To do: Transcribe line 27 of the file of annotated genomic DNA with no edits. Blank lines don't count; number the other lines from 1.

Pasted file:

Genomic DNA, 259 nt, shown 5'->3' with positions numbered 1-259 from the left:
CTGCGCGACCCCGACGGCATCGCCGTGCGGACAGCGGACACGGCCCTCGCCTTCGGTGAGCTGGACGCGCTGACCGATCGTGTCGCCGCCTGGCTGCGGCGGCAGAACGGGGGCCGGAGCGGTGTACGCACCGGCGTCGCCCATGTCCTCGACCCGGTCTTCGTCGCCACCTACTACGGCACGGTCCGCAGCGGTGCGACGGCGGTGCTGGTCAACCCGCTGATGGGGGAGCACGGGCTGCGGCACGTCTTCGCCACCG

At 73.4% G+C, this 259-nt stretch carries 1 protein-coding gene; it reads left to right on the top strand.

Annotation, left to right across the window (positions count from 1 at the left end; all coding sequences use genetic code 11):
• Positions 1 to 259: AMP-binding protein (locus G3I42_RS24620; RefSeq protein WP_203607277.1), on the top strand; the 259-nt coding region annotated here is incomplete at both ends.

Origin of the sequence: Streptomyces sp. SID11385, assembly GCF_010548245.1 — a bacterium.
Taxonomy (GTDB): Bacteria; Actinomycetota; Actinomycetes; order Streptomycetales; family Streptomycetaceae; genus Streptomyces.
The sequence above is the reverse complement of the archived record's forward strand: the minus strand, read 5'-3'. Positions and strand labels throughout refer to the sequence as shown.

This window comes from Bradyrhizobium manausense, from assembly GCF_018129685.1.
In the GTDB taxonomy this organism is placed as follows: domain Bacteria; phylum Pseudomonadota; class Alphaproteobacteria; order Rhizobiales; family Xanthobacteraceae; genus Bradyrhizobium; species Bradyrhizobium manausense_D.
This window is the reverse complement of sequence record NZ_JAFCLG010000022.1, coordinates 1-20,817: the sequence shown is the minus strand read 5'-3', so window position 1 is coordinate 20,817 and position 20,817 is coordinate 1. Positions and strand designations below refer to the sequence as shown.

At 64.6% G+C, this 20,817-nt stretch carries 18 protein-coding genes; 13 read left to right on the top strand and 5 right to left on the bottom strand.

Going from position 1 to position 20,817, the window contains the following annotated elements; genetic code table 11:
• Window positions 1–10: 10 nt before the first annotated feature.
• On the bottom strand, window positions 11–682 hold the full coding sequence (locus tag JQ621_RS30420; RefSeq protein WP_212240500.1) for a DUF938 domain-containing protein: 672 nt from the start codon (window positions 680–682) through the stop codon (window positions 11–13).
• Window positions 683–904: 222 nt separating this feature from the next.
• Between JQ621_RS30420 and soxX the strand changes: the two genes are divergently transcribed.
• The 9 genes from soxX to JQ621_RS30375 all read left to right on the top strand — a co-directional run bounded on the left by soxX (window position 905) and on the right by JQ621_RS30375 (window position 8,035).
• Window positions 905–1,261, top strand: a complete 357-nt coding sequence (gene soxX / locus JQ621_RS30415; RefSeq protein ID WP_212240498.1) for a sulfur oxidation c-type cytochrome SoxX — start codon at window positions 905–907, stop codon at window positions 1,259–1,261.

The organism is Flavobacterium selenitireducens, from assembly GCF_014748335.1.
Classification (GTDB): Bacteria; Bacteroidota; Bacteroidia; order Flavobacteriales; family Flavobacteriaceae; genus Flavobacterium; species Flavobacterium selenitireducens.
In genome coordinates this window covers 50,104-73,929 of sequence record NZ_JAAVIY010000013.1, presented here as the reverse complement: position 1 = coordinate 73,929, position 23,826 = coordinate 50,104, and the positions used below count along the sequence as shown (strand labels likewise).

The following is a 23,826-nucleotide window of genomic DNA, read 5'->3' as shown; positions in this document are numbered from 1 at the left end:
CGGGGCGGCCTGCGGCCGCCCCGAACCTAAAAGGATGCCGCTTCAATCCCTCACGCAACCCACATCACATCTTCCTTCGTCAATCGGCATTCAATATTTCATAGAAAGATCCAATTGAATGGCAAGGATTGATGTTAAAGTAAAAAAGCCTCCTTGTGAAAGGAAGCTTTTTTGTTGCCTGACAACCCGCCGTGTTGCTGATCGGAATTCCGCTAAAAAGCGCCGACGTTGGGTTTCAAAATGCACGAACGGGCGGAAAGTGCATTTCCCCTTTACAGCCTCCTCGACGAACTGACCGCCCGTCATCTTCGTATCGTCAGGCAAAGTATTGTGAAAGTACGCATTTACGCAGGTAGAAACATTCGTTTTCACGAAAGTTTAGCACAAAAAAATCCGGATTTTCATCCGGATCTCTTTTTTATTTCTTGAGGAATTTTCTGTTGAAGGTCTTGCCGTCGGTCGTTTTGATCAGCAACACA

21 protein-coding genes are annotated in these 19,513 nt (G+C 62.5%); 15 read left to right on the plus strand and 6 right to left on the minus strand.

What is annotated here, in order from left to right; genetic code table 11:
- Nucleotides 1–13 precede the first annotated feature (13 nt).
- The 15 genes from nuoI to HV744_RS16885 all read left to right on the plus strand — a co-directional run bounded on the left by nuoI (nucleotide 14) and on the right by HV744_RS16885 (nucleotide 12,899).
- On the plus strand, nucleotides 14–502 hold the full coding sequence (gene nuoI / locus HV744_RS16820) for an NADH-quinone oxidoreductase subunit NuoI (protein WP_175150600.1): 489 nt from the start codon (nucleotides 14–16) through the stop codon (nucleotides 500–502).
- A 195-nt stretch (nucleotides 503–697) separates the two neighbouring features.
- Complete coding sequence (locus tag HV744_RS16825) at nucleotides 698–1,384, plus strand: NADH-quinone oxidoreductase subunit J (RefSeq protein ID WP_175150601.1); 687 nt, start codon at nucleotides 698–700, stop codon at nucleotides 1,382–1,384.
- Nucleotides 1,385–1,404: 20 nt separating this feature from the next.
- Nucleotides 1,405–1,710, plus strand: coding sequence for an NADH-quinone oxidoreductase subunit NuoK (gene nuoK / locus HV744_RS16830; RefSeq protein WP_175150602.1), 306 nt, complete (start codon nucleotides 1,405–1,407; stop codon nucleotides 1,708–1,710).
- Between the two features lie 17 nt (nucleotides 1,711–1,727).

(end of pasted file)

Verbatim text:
- Nucleotides 1–13 precede the first annotated feature (13 nt).